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Stay Mentally Healthy After Giving Birth

Silver Hill Hospital

Educate yourself about postpartum depression and other postpartum conditions

Having a baby is supposed to be one of the most exciting and happy times in a woman’s life, but depression can make this time very difficult and unpleasant.
 
The dramatic changes in hormones following birth cause mood swings and up to 80% of women experience the “baby blues” However, having baby blues is different from clinically significant depression. The sadness and anxiety associated with the baby blues appears within a few days after the birth and typically goes away without treatment in one to two weeks. In postpartum depression, on the other hand, the symptoms are more severe, may persist for months and cause debilitating effects that interfere with the ability to care for oneself and/or the baby.
 
The good news is postpartum depression is treatable. It’s not something to be worried about all through pregnancy, but you should educate yourself and your family so symptoms can be identified promptly if they appear.
 

Symptoms

Although baby blues produce symptoms similar to depression, the biggest differences are the severity of symptoms and the length of time they persist. If you experience any of the symptoms associated with postpartum depression for more than two weeks, consult your doctor and get a referral to a mental health professional. 

Baby Blues Postpartum Depression
• Weepiness or crying for no reason
• Impatience
• Irritability
• Restlessness
• Anxiety
• Fatigue
• Insomnia (even when the baby is sleeping)
• Sadness
• Mood changes
• Poor concentration                   
• Feeling sad, hopeless, empty, or overwhelmed
• Crying more often than usual or for no reason
• Worrying or feeling overly anxious
• Feeling moody, irritable, or restless
• Oversleeping, or being unable to sleep even when her baby is asleep
• Having trouble concentrating, remembering details, and making decisions
• Experiencing anger or rage
• Losing interest in activities that are usually enjoyable
• Suffering from physical aches and pains, including frequent headaches, stomach problems, and muscle pain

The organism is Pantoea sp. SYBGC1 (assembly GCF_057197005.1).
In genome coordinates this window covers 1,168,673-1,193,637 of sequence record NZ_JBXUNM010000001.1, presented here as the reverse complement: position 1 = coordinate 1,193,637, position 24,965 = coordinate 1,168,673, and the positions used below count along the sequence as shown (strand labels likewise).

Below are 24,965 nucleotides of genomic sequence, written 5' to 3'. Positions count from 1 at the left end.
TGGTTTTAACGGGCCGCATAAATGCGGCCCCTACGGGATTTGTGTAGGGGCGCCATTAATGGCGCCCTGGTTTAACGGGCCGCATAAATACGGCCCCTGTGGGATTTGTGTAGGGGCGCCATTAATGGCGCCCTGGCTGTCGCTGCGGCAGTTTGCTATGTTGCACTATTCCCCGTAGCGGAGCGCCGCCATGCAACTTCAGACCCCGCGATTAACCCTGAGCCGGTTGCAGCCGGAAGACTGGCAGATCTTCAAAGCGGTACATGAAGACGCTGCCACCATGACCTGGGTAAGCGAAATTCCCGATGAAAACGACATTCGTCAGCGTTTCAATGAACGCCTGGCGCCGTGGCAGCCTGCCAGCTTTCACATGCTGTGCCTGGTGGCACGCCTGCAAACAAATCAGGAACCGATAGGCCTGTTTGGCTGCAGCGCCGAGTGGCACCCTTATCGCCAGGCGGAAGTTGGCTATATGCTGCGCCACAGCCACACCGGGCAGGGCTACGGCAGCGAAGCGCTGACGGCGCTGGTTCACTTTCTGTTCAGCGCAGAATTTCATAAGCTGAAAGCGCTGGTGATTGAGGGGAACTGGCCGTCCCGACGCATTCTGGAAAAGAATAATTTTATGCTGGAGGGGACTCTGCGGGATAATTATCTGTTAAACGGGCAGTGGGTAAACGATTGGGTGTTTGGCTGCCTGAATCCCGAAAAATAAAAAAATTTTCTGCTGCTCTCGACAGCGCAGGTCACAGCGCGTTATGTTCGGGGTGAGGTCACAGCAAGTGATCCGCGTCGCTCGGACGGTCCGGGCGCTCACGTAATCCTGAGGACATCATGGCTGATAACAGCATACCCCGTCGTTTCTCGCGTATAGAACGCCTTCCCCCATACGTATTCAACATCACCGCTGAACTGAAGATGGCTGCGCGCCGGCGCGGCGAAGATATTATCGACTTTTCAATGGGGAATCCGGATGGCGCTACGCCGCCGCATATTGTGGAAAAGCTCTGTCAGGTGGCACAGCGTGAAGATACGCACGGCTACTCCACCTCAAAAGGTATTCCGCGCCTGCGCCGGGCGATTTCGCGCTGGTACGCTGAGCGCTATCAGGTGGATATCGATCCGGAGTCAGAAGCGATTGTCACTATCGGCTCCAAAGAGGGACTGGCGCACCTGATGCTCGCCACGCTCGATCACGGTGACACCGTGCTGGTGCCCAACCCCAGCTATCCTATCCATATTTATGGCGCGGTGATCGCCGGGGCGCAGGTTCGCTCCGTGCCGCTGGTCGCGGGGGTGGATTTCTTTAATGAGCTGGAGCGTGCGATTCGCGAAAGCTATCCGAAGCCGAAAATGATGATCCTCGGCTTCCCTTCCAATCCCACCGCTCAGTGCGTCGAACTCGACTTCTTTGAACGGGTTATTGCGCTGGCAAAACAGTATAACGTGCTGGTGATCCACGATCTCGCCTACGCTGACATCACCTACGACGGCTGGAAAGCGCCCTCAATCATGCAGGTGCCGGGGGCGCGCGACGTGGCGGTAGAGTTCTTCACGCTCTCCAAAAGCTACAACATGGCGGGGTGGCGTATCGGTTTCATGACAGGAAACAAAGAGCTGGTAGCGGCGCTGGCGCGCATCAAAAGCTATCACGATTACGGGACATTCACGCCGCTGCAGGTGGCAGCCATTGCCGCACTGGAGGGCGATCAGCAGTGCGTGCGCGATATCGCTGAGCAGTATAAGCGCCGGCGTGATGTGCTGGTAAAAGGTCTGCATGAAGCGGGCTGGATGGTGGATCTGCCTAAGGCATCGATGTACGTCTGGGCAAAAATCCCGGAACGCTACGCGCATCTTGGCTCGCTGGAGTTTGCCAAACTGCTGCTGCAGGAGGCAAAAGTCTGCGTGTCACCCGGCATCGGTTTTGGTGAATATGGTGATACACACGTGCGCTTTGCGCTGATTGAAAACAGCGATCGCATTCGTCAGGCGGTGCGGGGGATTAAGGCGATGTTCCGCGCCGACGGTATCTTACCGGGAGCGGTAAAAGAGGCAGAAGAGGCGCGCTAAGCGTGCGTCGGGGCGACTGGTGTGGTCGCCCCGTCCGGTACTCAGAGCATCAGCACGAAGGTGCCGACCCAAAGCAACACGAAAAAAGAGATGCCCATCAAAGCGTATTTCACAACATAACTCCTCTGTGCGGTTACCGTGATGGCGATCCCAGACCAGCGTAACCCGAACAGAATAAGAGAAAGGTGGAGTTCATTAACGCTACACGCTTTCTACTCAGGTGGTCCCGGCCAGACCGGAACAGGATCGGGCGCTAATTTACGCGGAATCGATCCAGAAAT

• Eating too little or too much
• Withdrawing from or avoiding friends and family
• Having trouble bonding or forming an emotional attachment with her baby
• Persistently doubting her ability to care for her baby
• Thinking about harming herself or her baby.

 

Source: National Institute of Mental Health and the American Pregnancy Association
 

Treatment

Treatment for postpartum depression often consists of medication and/or psychotherapy. During this time it’s important to seek support from family members, friends or support groups. Also, it’s important to continue treatment even after you feel better because symptoms can return.
 

Other Postpartum Conditions

Postpartum anxiety/obsessive compulsive disorder (OCD), posttraumatic stress disorder and postpartum psychosis are other conditions that may appear after childbirth.
 
Postpartum Anxiety & Obsessive Compulsive Disorder (OCD)
Postpartum anxiety is actually more common than depression, especially for first-time moms; however most women aren’t screened for it. Women with anxiety may suffer from physical symptoms including racing heart, dizziness or shortness of breath and feel a sense of impending doom. Often intrusive thoughts enter the mind and you begin thinking about all the “what ifs.” What if my baby stops breathing? What if s/he isn’t eating enough? Anxiety may cross the line into OCD when you become overly occupied with the baby’s safety. You may be constantly checking; is the baby ok? Is the stove off? You might even be afraid to be alone with the baby. 
 
Post-traumatic Stress Disorder (PTSD)
PTSD can develop in women if they had a traumatic birthing experience. Symptoms of PTSD include flashbacks, nightmares, difficulty sleeping.
 
Postpartum Psychosis
Postpartum psychosis is a rare, but serious condition that occurs only in 1 or 2 out of every 1,000 births. According the American Psychiatric Association, symptoms include excessive energy, agitation, hallucinations, and extreme paranoia or suspiciousness. If any of these appear, immediate medical attention is needed. [You don’t really mean to seek immediate medical attention for insomnia]
 
Bipolar Disorder
Although bipolar disorder isn’t considered a postpartum condition, it’s something to watch out for if you had depression before or during pregnancy. If a woman is predisposed for developing bipolar disorder, childbirth may trigger the first depressive, manic or hypomanic episode. In these instances the symptoms that appear are typical of a bipolar disorder and usually require treatment with medication.